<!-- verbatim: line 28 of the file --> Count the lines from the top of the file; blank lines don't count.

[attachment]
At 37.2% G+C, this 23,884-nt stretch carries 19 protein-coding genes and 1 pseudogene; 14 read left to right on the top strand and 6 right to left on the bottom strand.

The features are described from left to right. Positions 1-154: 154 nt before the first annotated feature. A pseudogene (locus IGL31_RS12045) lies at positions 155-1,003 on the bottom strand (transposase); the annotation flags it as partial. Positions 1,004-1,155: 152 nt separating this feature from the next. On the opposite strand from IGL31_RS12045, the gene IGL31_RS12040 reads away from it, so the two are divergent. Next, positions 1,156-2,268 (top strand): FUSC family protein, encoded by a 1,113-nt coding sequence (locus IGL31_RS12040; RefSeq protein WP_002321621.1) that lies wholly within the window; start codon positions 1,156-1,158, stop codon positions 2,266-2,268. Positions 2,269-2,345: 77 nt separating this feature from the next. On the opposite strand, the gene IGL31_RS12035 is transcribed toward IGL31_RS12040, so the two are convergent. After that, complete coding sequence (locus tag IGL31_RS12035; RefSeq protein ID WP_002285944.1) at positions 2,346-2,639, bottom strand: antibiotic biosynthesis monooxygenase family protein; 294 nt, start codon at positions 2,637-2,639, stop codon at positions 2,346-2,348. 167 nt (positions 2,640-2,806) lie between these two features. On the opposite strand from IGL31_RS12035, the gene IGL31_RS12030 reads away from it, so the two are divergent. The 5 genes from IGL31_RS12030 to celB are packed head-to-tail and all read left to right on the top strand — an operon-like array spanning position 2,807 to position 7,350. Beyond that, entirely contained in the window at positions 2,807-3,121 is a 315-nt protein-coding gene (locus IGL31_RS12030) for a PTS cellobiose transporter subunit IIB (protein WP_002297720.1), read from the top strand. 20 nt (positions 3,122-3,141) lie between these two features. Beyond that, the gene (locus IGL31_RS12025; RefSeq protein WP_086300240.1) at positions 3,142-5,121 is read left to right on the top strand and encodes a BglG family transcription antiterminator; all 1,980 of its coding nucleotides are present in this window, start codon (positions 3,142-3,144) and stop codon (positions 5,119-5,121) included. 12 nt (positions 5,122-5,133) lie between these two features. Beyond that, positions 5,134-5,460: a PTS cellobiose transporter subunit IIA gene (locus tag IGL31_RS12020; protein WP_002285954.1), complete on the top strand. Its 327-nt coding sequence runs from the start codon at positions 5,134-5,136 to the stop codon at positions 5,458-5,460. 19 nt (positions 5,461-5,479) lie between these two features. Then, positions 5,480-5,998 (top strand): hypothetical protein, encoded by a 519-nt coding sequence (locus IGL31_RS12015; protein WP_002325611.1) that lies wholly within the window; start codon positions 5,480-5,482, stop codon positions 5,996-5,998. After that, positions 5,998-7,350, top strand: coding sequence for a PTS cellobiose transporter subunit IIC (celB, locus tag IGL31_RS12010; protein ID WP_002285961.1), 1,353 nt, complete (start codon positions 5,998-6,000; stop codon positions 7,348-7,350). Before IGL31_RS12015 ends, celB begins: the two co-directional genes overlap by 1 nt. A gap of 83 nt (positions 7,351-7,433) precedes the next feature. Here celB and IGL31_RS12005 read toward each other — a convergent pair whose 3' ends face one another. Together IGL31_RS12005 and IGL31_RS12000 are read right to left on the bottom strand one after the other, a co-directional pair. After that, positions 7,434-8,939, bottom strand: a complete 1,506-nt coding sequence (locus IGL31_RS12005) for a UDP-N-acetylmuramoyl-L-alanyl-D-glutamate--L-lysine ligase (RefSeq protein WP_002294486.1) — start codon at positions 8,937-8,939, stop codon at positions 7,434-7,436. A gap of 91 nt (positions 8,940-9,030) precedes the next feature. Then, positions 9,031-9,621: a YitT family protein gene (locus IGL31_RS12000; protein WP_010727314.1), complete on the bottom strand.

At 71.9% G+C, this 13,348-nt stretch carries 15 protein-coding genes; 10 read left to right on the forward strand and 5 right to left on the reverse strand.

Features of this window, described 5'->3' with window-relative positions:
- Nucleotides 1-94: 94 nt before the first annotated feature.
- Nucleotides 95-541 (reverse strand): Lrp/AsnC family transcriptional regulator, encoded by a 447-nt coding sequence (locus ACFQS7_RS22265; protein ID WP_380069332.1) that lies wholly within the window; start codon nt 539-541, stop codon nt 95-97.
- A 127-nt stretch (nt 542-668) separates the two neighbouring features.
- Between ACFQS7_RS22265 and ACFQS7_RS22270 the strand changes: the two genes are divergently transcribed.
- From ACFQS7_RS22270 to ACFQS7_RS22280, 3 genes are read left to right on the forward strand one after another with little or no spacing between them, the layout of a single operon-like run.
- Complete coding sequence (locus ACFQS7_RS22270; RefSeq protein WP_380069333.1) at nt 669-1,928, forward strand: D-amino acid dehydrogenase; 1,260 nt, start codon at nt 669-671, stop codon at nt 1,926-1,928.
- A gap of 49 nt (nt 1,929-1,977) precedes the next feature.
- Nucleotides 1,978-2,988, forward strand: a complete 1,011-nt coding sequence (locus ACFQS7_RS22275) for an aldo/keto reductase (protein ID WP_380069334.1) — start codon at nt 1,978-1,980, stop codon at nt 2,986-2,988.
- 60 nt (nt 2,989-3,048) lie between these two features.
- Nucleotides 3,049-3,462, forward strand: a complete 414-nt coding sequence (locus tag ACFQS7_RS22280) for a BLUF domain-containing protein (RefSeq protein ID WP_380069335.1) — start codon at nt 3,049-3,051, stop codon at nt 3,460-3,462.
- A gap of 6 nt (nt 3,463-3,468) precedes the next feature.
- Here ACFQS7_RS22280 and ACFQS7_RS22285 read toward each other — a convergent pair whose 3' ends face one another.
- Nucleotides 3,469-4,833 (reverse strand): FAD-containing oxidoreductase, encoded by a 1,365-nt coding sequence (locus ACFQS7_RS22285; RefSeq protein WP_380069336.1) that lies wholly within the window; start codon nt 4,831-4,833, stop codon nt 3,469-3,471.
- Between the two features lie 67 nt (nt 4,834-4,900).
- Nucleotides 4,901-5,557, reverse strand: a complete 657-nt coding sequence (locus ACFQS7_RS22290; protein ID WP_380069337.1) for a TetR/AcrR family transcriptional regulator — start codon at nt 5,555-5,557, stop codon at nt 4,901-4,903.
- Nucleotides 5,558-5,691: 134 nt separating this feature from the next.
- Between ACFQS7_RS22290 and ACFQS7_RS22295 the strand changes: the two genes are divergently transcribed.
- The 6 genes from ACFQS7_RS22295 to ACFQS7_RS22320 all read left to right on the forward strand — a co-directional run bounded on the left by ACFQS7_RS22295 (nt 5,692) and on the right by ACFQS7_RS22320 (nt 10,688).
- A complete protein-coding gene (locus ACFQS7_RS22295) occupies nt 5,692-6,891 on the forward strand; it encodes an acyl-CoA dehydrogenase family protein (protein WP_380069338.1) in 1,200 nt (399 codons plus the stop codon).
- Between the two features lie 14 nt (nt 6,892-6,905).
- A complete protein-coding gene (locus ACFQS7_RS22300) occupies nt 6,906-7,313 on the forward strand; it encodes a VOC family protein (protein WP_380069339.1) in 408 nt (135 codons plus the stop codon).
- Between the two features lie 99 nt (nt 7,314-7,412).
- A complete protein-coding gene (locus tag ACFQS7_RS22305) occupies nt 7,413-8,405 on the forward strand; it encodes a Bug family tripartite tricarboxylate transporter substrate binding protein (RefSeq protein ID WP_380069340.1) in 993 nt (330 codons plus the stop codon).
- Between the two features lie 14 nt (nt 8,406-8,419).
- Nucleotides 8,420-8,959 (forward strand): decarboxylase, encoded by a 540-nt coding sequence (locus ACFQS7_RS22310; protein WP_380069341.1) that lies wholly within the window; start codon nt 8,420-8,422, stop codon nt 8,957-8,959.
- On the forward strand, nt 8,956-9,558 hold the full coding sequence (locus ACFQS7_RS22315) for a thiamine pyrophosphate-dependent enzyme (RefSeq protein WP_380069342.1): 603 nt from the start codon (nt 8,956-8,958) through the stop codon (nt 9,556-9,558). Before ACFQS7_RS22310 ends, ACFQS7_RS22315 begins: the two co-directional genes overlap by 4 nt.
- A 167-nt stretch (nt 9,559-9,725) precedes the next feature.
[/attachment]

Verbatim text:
- Between the two features lie 14 nt (nt 8,406-8,419).